Hello! My name is Arthur Vartanyan.
Today I want to change the topic and discuss about someone else’s (more interesting) experience.
In our class, we started a discussion about extreme sports and teenagers who want to achieve their goals at the early age of 7-16. We had to write a paragraph and so on, as usual. We didn’t really get chance to involve ourselves in much discussion on the topic but I can’t stop thinking about it.
Imagine what you are going to do if one day your son comes to you and says, “Let’s go climb Everest tomorrow, please!” He is 15 years old. He is pretty fit and has been climbing with his friends every Fall for 7-8 years. His dream is to climb Everest. He cannot think about anything else, but Everest. Every day he says how beautiful the clouds near Everest are. Ow, yeah… I forgot to say that you live in Tibet. Confusing, right? Especially about Tibet. 🙂
Here is an excerpt from Wikipedia about the boy who climbed Everest: “Jordan Romero was accompanied by his father Paul Romero, his step-mother Karen Lundgren, and three Sherpas, Ang Pasang Sherpa, Lama Dawa Sherpa, and Lama Karma Sherpa. The previous record for the youngest to climb Everest was held by Ming Kipa of Nepal who was 15 years old when she reached the summit in 2003. He was inspired to climb the tallest mountains of each continent when he saw a painting in the hallway of his school that had the seven continents highest mountains. He climbed the Vinson Massif in December 2011, breaking the record of George Atkinson being the youngest climber in the world to complete the Seven Summits, at the age of 15 years, 5 months, 12 days.”
His feat provoked criticism from people around the world, who questioned whether he was mature enough to make the decision to climb.
Romero was prepared for this challenge. He had climbed mountains before such as Mount Kilimanjaro (2006), Mount Elbrus (2007), Mount Aconcagua (2007), Mount McKinley (2008), Mount Carstensz Pyramid (2009). He knew he was mentally ready to climb to the peak of the highest point in the world.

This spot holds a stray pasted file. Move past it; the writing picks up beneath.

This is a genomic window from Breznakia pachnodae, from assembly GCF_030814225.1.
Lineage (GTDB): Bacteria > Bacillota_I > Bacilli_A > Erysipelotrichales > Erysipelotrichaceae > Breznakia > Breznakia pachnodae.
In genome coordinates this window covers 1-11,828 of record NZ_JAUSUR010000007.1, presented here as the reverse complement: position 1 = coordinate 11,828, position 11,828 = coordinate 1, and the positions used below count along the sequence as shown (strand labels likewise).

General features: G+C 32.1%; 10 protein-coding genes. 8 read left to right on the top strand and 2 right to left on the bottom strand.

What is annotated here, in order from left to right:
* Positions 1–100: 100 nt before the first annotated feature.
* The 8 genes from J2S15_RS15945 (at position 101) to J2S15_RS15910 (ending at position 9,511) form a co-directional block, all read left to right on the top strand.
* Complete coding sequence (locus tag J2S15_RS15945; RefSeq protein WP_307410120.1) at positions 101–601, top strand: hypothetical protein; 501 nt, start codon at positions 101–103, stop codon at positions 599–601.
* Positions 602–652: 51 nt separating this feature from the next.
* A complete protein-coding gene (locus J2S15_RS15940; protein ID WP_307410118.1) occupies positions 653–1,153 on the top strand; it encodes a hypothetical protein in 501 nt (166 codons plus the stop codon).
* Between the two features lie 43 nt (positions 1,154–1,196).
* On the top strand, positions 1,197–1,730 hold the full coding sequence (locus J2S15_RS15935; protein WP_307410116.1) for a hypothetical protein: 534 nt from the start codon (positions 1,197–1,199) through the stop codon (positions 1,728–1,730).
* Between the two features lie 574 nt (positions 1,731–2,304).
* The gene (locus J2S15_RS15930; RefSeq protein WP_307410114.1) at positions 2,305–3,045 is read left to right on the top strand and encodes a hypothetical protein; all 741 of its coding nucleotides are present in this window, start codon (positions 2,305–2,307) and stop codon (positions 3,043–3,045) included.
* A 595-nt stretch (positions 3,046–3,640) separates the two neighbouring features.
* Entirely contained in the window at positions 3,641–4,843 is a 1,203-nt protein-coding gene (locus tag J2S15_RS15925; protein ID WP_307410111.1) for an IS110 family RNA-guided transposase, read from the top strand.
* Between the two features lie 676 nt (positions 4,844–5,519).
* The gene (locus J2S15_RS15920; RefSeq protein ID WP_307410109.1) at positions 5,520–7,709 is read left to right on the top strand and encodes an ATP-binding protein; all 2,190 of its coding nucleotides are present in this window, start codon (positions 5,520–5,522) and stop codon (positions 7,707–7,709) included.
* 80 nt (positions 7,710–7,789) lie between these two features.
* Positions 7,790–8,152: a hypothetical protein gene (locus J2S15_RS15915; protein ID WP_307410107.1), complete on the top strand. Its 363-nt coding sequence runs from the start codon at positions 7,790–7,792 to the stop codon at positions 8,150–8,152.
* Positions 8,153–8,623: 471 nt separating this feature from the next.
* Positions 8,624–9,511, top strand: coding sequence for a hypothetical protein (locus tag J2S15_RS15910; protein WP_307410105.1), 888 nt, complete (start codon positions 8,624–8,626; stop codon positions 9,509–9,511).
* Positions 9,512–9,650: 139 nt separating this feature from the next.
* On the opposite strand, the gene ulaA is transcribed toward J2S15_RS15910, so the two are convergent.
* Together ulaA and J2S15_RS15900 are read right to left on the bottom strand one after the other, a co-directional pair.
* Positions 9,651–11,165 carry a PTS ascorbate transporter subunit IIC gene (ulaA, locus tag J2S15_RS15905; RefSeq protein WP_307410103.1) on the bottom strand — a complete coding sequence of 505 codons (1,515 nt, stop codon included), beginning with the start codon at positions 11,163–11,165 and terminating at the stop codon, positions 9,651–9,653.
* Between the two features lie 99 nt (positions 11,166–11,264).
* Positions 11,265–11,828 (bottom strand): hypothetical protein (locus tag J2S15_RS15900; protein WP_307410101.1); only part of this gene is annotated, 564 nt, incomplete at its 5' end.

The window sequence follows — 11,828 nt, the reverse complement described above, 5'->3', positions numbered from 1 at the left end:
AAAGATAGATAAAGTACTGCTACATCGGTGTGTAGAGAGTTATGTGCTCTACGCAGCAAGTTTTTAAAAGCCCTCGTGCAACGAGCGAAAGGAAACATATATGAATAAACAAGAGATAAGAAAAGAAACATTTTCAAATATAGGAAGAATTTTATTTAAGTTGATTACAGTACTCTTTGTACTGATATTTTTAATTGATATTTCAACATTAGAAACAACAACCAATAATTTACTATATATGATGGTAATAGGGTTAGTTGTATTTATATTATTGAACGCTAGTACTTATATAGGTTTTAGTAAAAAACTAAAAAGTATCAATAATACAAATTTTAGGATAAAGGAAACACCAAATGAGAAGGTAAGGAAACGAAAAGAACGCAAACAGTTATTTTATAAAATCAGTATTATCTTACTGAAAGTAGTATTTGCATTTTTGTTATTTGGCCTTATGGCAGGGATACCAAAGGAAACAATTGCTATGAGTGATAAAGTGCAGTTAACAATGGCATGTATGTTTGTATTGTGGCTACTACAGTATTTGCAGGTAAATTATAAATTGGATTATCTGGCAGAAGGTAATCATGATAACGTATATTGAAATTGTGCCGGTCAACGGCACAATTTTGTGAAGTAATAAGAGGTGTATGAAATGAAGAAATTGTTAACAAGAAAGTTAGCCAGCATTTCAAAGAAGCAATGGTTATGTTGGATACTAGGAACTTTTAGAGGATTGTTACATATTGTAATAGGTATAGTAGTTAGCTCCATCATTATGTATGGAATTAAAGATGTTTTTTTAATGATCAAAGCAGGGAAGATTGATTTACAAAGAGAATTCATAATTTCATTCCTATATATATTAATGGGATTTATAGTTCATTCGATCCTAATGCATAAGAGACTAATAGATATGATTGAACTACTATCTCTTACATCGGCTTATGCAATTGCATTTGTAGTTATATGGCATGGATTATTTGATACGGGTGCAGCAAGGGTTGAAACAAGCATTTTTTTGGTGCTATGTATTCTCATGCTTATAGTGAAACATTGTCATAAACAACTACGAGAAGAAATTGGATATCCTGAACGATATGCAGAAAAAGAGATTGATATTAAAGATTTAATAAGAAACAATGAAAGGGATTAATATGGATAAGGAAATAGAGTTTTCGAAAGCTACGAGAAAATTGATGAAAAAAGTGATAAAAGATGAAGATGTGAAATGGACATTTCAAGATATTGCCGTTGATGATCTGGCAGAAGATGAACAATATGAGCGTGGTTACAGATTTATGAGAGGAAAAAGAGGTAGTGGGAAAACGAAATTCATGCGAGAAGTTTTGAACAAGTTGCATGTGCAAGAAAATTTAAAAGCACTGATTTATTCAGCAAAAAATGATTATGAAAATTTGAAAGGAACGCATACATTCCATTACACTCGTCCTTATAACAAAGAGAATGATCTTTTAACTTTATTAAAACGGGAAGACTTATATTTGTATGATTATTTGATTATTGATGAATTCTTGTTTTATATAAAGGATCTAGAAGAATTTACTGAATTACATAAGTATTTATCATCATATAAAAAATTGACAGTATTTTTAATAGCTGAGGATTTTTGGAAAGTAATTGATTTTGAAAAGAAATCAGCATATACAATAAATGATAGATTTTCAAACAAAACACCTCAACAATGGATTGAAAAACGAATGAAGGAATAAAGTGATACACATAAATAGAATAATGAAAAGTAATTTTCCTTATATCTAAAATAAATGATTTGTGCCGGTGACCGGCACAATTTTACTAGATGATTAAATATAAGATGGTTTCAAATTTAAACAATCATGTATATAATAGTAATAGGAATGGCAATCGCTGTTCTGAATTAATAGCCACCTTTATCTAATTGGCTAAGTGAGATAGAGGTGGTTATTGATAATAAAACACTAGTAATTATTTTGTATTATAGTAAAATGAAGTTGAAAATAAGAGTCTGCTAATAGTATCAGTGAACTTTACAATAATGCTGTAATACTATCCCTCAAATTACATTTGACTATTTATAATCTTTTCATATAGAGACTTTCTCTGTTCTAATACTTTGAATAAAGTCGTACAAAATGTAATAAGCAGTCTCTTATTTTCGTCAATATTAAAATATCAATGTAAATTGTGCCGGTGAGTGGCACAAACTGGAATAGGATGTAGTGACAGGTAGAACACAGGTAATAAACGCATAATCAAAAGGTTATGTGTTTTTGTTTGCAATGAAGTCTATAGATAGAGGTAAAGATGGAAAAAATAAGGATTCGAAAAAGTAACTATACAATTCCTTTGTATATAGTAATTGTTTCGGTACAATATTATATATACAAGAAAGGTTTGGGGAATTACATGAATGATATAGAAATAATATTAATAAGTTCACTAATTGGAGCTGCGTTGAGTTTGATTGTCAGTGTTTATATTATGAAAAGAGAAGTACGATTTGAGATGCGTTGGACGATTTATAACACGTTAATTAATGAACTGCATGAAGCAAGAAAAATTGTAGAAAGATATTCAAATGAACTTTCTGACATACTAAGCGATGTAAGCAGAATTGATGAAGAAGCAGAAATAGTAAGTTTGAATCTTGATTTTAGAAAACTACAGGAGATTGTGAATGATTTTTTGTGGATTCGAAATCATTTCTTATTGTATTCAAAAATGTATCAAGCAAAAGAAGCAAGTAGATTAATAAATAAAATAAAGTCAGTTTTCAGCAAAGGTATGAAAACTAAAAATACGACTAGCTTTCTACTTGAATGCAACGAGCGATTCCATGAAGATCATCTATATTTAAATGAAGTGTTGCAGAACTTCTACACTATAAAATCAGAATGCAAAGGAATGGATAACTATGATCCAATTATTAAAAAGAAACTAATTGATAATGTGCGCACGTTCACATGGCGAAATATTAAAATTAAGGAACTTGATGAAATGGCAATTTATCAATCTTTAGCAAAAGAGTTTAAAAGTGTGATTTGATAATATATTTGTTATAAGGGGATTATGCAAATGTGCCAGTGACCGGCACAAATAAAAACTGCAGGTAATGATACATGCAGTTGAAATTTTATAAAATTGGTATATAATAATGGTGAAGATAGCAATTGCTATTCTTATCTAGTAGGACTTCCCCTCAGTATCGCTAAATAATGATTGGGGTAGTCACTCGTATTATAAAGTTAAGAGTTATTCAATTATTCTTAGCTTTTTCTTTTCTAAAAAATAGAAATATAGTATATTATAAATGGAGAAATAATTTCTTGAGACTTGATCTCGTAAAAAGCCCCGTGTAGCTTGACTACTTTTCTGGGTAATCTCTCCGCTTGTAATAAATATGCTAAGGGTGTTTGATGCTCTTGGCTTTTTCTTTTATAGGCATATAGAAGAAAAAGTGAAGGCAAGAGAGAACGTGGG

I personally have different feelings inside and I cannot manage my thoughts. The boy was ready. He had a dream. He had a goal. He had done a lot of serious climbing, he had a real experience; he spent all his life “in the mountains”. His father and mother supported him and they were ready to climb.
On the one hand, because he is not physically mature, his body might not have survived in the mountains. He could have suffered hypoxia and died because of lack of air. His brain could have been damaged and finally he would have had big problems with his health after.
On the other hand, he wanted to do it. He had a goal, he had a dream and he should follow it until it’s done. Nobody should stop him and nobody should take his dream away from him, right? He would learn how to survive and how to challenge himself and how to achieve his goals …if he would survive of course. 🙂
On the third hand, he is not mature enough and it is your duty to “teach your nestling how to fly and how to get out from the nest.” You are a responsible and intelligent parent. That is how it works. Your child wants something and you should suffer with him. 🙂
There are many examples of how “not mature enough” children achieve peaks of success with a dream in their hearts, but also there are many examples when the child wants to but parents do not allow him/her to do it.
In your opinion, what is the right choice for your child? What would you do? What do you think about it?
Thank you for your time! I really appreciate that you read my blog.
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